In the last month, Royal Dutch Shell plc and Conoco Inc. shed most of their upstream oil sands operations in the country in a pair of deals that valued their assets at just over C$30 billion. Shell sold its assets to Canadian Natural Resources Ltd. at a steep discount to replacement value, while Conoco sold its stake in a large oil sands partnership to Cenovus Energy Inc. The deals cap a recent series of deals where large international oil companies have sold interests in Canadian projects as commodity prices collapsed and environmental controls tightened.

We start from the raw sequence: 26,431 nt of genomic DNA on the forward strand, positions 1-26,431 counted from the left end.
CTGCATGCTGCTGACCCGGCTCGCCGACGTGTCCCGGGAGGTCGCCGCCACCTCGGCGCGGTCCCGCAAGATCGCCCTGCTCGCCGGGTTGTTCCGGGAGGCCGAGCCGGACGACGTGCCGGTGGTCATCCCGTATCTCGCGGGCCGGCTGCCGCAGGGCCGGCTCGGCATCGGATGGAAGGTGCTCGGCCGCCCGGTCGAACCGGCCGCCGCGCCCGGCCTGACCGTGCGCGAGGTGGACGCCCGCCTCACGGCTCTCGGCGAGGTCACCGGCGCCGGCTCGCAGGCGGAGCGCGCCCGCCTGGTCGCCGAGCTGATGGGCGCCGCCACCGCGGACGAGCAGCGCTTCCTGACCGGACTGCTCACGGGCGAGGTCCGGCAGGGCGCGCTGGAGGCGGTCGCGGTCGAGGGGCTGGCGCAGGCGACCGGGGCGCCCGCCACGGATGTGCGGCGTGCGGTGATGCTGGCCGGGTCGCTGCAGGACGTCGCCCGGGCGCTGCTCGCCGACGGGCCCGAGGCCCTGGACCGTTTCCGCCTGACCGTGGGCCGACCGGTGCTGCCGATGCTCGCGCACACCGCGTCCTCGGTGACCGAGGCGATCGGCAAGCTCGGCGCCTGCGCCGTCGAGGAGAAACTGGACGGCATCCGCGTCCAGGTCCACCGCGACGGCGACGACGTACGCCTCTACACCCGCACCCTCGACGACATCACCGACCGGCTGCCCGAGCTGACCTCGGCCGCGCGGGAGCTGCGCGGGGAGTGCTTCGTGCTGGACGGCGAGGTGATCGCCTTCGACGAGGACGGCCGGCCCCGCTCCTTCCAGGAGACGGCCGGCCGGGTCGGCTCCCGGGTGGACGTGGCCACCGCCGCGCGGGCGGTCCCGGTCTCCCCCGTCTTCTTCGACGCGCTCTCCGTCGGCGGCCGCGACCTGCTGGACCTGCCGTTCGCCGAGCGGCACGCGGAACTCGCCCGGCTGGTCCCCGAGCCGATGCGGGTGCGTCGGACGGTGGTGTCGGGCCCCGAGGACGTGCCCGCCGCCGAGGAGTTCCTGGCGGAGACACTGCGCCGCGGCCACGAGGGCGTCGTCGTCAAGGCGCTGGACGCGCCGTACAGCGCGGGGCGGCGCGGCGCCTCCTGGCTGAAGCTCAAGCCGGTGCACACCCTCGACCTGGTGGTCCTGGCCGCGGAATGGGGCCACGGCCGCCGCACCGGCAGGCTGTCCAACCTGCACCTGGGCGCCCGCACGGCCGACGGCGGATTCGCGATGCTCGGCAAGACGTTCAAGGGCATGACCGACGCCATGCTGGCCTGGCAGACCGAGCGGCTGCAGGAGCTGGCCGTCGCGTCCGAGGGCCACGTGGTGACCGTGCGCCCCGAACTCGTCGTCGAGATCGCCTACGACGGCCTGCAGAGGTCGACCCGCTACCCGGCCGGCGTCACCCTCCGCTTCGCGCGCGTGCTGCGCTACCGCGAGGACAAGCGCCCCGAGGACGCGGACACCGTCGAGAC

“Alberta has always been a little bit less attractive as an investment opportunity just because of the way the oil sands are,” said Jennifer Winter, an assistant professor at the University of Calgary’s Department of Economics who specializes in energy. “Lots of capital is required and the payout is longer term, and it’s also a high-cost area.”
A study by the Fraser Institute, a right-leaning think tank in Calgary, Alberta, found that government emissions levies, aboriginal resistance and pushback from environmental groups have also diminished Canada’s appeal to foreign energy investors.
($) Shine comes off Canada’s oil sands as prices, policy push multinationals’ exit